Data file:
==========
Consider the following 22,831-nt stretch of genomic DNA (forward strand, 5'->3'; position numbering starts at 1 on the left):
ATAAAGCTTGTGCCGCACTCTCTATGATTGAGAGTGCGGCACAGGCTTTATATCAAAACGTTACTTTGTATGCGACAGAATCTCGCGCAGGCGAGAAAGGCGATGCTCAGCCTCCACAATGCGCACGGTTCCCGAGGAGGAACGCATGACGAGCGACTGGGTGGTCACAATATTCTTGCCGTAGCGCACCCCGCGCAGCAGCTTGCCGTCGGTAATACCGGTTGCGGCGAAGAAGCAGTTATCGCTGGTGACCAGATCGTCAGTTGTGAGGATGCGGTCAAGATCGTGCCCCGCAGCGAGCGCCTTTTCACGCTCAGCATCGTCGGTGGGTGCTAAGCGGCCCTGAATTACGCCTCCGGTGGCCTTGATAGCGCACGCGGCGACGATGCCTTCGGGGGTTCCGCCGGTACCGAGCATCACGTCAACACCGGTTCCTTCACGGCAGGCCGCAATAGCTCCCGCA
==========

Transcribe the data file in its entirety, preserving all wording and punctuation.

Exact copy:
Consider the following 22,831-nt stretch of genomic DNA (forward strand, 5'->3'; position numbering starts at 1 on the left):
ATAAAGCTTGTGCCGCACTCTCTATGATTGAGAGTGCGGCACAGGCTTTATATCAAAACGTTACTTTGTATGCGACAGAATCTCGCGCAGGCGAGAAAGGCGATGCTCAGCCTCCACAATGCGCACGGTTCCCGAGGAGGAACGCATGACGAGCGACTGGGTGGTCACAATATTCTTGCCGTAGCGCACCCCGCGCAGCAGCTTGCCGTCGGTAATACCGGTTGCGGCGAAGAAGCAGTTATCGCTGGTGACCAGATCGTCAGTTGTGAGGATGCGGTCAAGATCGTGCCCCGCAGCGAGCGCCTTTTCACGCTCAGCATCGTCGGTGGGTGCTAAGCGGCCCTGAATTACGCCTCCGGTGGCCTTGATAGCGCACGCGGCGACGATGCCTTCGGGGGTTCCGCCGGTACCGAGCATCACGTCAACACCGGTTCCTTCACGGCAGGCCGCAATAGCTCCCGCA